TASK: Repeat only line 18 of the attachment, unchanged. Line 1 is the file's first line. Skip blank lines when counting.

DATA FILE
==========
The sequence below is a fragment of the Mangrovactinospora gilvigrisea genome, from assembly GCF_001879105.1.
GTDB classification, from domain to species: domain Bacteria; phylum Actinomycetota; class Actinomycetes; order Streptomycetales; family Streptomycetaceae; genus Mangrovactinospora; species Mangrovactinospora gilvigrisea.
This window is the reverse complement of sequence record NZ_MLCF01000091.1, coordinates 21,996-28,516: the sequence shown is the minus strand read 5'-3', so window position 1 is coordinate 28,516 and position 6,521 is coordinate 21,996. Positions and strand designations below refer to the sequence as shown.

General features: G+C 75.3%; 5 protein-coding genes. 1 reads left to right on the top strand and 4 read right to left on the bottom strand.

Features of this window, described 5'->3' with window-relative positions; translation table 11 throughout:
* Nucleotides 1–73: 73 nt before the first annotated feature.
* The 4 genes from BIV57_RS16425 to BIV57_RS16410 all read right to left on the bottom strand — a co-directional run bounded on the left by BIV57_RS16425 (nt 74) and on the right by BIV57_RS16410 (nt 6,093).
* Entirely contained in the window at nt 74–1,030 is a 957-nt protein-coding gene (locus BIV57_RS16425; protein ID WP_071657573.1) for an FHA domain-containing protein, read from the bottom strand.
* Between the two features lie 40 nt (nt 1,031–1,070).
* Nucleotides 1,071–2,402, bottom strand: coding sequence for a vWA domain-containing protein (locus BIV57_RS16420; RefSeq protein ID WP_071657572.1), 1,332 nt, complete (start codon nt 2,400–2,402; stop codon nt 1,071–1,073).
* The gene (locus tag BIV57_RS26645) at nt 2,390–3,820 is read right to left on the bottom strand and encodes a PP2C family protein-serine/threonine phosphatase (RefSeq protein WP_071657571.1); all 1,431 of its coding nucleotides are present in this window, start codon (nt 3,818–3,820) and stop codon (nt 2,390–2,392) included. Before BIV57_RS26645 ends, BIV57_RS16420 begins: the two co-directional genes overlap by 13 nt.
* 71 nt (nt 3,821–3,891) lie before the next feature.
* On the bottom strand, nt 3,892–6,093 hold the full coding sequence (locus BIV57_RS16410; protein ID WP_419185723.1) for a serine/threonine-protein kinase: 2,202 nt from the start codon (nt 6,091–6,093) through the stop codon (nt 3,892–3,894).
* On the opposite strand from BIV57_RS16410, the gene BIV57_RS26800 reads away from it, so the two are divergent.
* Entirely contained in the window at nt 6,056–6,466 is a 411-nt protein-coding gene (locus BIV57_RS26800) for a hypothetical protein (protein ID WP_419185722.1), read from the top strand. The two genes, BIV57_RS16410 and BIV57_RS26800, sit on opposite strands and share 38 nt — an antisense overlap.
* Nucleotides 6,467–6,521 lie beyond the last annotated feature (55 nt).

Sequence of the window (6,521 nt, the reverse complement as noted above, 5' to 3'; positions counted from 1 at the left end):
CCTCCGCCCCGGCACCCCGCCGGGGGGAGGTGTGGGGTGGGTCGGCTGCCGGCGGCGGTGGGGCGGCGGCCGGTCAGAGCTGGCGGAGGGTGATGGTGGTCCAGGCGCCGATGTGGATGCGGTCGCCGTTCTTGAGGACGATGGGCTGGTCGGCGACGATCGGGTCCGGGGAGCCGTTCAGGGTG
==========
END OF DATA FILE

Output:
CCTCCGCCCCGGCACCCCGCCGGGGGGAGGTGTGGGGTGGGTCGGCTGCCGGCGGCGGTGGGGCGGCGGCCGGTCAGAGCTGGCGGAGGGTGATGGTGGTCCAGGCGCCGATGTGGATGCGGTCGCCGTTCTTGAGGACGATGGGCTGGTCGGCGACGATCGGGTCCGGGGAGCCGTTCAGGGTG